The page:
Taming the Snack Monster: The Secret Behind Food Cravings and How to Beat Them

A young mother working graveyard shifts recently visited my office, complaining of acid reflux and various other symptoms. When our discussion turned to what she might be eating that could cause such stomach pain, she confessed her daily addiction to Coca Cola. If you’ve ever felt like a slave to unhealthy food cravings, there are things you need to understand about the powerful brain chemicals involved and some essential strategies for gaining your power back.

Addiction or Craving?

Addiction results when you ingest a pleasurable substance (drug or food) or engage in a pleasurable activity (gambling, sex, shopping) that becomes compulsive and is harmful to your health, relationships, or job function. Unfortunately, our society has created many tasty food choices that, when consumed over time, will undoubtedly interfere with our health. Donuts, ice cream, French fries, colas, and more make up a list you’re probably familiar with. Most of these foods are essentially “dead” and lead to numerous chronic diseases and unhappiness if consumed for too long.

So how does the human brain develop an addiction to something as seemingly harmless as food? It’s because your brain chemistry gets involved like it does with addictive drugs. Refined sugars (sucrose and its many cousins) have been compared to addictive substances, possibly even worse than drugs. Foods high in sugar (and trans-fat) change your brain chemistry much like drugs do, and once your brain has been trained to need them to feel good, you’ll need to keep consuming these unhealthy foods.

The Neurochemistry of Food Addiction

Neurotransmitters are natural brain chemicals that carry messages to your brain and body to regulate your mood and appetite. The main neurotransmitter that plays a significant role in food addiction is dopamine, better known as the “feel good” hormone. Many studies have shown that binging on sugar specifically causes a release of dopamine.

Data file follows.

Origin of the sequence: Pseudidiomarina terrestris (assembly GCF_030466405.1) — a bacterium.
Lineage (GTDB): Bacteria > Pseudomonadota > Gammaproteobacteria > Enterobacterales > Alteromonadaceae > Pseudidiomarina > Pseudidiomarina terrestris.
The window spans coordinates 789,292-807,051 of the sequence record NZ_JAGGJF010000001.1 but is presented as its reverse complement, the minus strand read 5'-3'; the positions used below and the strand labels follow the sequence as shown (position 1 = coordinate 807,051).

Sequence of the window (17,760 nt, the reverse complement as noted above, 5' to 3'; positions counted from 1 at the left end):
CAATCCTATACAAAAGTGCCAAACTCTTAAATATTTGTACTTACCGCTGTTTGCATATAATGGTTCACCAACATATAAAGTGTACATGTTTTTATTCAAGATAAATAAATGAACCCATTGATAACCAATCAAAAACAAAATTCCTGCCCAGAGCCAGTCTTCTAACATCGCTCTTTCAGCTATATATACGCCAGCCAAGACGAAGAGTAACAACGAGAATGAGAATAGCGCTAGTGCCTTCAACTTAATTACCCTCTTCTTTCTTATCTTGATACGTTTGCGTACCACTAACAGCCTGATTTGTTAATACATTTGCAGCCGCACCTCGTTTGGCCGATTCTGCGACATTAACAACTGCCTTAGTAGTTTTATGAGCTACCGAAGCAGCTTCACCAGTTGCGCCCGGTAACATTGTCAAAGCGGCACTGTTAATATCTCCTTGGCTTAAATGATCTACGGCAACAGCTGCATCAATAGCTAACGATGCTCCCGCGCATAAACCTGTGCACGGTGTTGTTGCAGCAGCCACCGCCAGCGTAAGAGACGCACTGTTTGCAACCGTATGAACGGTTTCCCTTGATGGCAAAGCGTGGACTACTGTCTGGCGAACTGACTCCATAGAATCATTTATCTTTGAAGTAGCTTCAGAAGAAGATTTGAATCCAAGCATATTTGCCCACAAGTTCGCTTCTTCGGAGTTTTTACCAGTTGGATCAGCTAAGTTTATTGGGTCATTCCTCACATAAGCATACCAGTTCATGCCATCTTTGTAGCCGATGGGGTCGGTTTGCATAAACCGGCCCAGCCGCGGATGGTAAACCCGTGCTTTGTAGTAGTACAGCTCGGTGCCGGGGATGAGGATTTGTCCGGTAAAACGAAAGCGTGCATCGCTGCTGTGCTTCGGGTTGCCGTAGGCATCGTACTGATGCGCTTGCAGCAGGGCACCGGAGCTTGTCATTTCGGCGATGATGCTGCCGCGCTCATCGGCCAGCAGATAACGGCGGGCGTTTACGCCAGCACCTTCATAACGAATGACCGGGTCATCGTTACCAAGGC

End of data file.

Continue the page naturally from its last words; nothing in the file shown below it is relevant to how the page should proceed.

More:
There is a similarity between food addiction and food craving. Craving tasty yet unhealthy food is simply a result of eating it repeatedly. Although these nerve pathways strengthen the more you eat these junk foods, they also lessen the longer you can go without them.

The Emotional Connection to Food Addiction

Craving nutritional food when you get hungry is natural. But for most people, craving unhealthy food gets significantly stronger the more emotionally stressed you are. That’s because unhealthy foods bring instant pleasure, causing your brain dopamine to surge.

Feeling hungry and stressed, and having access to unhealthy food is what I call the Triple Threat. Your best defense against the Triple Threat is:

  1. Not allowing yourself to grocery shop when you’re stressed or hungry
  2. Filling your fridge and pantry with healthy foods that you can quickly eat if you do get stressed and hungry at home (where you have access to food)

The other neurotransmitter involved in stress is serotonin, which can result in depression and anxiety if at low levels. Junk foods high in sugar and trans-fat help boost serotonin to feel better but provide only a short-term benefit. What else is happening while you feel good for a few minutes, is your nerve pathways are creating a pattern of needing more serotonin, much like with dopamine.

Why You “Can’t Eat Just One”

Refined sugar tops the list of addictive foods, and not all foods with sugar are equally addictive. The fast food and junk food industries use hundreds of modified food compounds (additives, preservatives) to increase appetite and cravings.

Scientists known as “flavorists” create these flavor compounds to make you hungry soon after eating them. Artificial sweeteners, like Nutrasweet (aspartame) and Splenda (sucralose), are not just found in sweet foods. Another famous one is MSG (monosodium glutamate). MSG is added to soups, snack chips, pre-made meals, frozen foods, canned goods, and fast foods to make them “taste good.”

Be aware of all those foods in a box, bottle, package, or can: they contain preservatives that will increase cravings and addictions if you let them.

In conclusion, understanding the science behind food addiction, and being aware of how certain foods can affect your mood, is crucial in reducing unhealthy cravings.